To reduce weight and eliminate corrosion, step vans are constructed with aluminum sheet and extrusions. Fleet managers can expect these durable vehicles to provide a service life in excess of 15 years.

Another feature of step vans is that because they are highly customizable, with various interior configurations and workspaces available, configuring a mission- or company-specific solution is easy and economical. And, a full-height cab and cargo area, with inside storage, allows drivers to use the vehicle as either a mobile office or prep space for outdoor work.

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Jim Galligan

New Power Sources Aid Anti-Idling Efforts

New Power Sources Aid Anti-Idling Efforts

Unnecessary idling is still the bane of many utility fleets, and while not every fleet wants to turn off vehicle engines at job sites, some new and updated technologies are offering improved auxiliary energy options.

In March, Altec (www.altec.com) introduced JEMS 4, the latest version of its Jobsite Energy Management System, which offers integrated engine-off cab heating and cooling and an on-demand, electrified PTO for hydraulic power.

The anti-idling system is automatic; as soon as the truck is put in park or neutral, the engine shuts down. “In this way, idle mitigation is not something the operator has to think about,” said Mark Greer, Altec market manager.

JEMS 4 relies on a new generation of lithium-iron-phosphate batteries, which offer improved thermal and chemical stability – safer chemistries – than the previous cobalt-based lithium-ion batteries. Also, the battery pack is about half the weight of previous versions and takes up about half the space, Greer said. (For more information, see the “Better Batteries, Lower Prices” sidebar at the end of this article.)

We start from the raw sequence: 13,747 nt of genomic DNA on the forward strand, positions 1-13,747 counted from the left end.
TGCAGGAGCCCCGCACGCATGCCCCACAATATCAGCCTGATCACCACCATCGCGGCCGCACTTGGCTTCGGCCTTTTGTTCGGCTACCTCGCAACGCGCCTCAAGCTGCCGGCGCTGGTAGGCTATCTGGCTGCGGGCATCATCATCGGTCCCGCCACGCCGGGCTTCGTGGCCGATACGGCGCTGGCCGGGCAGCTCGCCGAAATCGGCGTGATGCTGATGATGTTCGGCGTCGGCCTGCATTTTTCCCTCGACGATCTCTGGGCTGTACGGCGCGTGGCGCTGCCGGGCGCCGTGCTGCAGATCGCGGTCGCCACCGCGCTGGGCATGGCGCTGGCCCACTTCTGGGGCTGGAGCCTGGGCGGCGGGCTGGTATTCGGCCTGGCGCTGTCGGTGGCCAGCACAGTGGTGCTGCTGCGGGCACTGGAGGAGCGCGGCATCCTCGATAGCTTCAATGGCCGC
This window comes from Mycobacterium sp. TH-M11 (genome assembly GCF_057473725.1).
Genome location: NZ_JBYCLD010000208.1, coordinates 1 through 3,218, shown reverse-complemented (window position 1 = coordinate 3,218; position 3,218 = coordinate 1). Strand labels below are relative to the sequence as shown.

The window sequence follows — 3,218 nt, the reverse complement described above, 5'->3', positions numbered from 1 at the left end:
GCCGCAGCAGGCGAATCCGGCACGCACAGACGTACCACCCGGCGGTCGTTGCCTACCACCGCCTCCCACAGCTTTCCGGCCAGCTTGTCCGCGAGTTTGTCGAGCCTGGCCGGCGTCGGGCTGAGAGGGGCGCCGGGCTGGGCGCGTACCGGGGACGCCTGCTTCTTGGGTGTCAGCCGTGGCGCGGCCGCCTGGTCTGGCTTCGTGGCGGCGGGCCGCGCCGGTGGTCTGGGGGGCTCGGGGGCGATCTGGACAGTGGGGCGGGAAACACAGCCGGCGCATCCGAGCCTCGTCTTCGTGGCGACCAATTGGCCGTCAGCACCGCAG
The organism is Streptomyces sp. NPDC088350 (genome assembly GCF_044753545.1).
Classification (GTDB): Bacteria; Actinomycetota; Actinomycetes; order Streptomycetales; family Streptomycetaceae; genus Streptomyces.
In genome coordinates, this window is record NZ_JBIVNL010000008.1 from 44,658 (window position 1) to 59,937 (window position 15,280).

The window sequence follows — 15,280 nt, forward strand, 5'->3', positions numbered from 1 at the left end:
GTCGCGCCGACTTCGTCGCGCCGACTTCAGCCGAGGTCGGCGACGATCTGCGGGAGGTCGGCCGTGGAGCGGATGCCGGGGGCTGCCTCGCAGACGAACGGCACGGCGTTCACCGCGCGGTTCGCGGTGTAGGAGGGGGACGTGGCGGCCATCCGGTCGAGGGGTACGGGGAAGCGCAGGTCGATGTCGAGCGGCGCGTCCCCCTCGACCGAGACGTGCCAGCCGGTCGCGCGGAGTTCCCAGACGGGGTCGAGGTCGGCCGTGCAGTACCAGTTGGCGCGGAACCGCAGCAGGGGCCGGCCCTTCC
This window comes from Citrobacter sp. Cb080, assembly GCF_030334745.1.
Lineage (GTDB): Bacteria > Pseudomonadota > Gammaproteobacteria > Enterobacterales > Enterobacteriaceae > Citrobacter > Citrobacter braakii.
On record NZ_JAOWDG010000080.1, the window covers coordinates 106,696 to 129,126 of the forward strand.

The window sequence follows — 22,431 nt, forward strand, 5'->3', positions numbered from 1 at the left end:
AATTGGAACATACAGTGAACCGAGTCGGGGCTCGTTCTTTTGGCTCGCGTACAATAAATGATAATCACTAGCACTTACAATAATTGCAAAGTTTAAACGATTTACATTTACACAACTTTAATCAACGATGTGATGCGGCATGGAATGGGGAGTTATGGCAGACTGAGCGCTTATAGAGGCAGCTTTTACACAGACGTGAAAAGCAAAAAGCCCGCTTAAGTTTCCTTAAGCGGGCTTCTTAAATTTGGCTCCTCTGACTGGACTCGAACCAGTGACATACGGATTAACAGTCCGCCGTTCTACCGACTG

The core of JEMS is the idle and power management system from Cullman, Ala.-based ZeroRPM (www.zerorpm.com). In addition to the controller, components include lithium-iron power and energy modules to power booms, buckets and systems, said Evan Miller, vice president of sales and marketing. ZeroRPM also offers a stand-alone AC unit powered by the energy modules, and for organizations with enough roof space, the company has a solar-powered option to charge the batteries.

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Fiona Soltes

Utility Fleets and the Sharing Economy

Utility Fleets and the Sharing Economy

In our increasingly shared economy, even some utility fleets are moving from “mine” to “ours.”

This certainly makes sense. In addition to the fact that utility equipment and vehicles often are costly, they’re also unlikely to be in constant use. Pooling and sharing resources, then, can help cut down on surplus, reduce expenses and streamline operations.

The even better news? As the sharing economy has matured – think of Airbnb, Uber and Lyft – so have the technology offerings that help make it possible. There’s online forum MuniRent (www.munirent.co), for example, which allows municipalities to share surplus goods and equipment. AssetWorks (www.assetworks.com) offers fleet management software along with an automated motor pool solution, and allows reservations through smartphones and tablets. And then there’s Agile FleetCommander (www.agilefleet.com), web-based fleet and motor pool software that has been used by fleets in virtually all categories.

Naturally, the argument can be – and often is – made that there’s a segment of a utility fleet that can’t be downsized because it’s used during emergencies and peak demand. It’s also true that some vehicles have specialized tools onboard that are assigned to a particular individual.